GAO: SEC needs to bolster info security

broken lock

The Securities and Exchange Commission needs to strengthen its information security and better control access to one of its financial systems, according to a report by the Government Accountability Office.

Auditors said the financial data became vulnerable during a migration to a new production environment because the SEC did not appropriately monitor the company handling the transfer.

"Specifically, SEC did not consistently provide adequate contractor oversight and implement an effective risk management process during the migration to the new production environment at its data center in June 2013," the report states. "SEC relied on a contractor to migrate the key financial system to a new production environment, which included the completion of critical security-related tasks."

However, "SEC officials did not review the system's security and project migration plans to verify that security-related roles, resources and responsibilities were identified," the report states.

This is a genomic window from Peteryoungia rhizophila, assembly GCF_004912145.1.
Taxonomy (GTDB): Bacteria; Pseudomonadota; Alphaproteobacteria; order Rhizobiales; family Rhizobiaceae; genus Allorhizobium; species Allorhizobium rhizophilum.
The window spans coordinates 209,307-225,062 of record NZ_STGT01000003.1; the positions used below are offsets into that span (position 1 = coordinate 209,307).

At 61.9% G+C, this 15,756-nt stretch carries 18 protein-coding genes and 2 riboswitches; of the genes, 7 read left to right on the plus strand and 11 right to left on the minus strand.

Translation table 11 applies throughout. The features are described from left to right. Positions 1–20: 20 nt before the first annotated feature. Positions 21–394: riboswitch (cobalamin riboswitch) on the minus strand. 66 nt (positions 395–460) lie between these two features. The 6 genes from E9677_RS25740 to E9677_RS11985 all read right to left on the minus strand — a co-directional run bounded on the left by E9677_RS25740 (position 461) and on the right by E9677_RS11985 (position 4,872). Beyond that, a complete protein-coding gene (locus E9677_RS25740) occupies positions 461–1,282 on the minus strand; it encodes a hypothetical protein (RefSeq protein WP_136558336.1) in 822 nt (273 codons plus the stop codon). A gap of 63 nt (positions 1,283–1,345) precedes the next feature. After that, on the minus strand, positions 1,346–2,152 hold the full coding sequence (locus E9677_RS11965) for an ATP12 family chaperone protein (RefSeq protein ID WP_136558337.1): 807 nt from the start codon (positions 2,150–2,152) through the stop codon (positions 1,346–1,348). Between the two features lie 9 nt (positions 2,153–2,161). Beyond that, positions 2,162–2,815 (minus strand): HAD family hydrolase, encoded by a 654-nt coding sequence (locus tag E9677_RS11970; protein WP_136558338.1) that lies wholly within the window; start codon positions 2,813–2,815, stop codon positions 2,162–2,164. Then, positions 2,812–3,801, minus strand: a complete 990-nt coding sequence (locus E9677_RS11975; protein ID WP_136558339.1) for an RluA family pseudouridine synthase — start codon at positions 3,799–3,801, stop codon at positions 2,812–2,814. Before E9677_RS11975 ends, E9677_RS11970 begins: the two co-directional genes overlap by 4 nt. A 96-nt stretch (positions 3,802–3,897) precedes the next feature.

Additionally, auditors said the system has weaknesses in access controls, configuration and patch management, separation of duties, and disaster recovery planning. Although GAO proposed two recommendations in its public report, a separate report with limited distribution outlined 49 actions SEC officials need to take to address the weaknesses.

"At the time of the migration, our new automated system compliance oversight tools were not yet fully deployed to that particular environment," SEC officials wrote in response. "The appropriate level of attention was not applied to a contractor oversight during the migration of the financial system identified in your report. As a result, that particular system was deployed without meeting our configuration requirements."

They went on to say the new system was immediately shut down and access reverted to the properly configured environment as soon as GAO alerted them to the issues.

SEC officials agreed that their risk management process needs to be strengthened but said the missteps during the migration were not a true indicator of their approach to security.

"While we regret the lack of contractor oversight of the system migration, we remain confident that our layered defense architecture would have allowed us to detect and respond to attempted intrusions in a timely fashion, and our forensic investigation yielded no evidence of compromise to that system," they wrote.

About the Author

Reid Davenport is an FCW editorial fellow. Connect with him on Twitter: @ReidDavenport.


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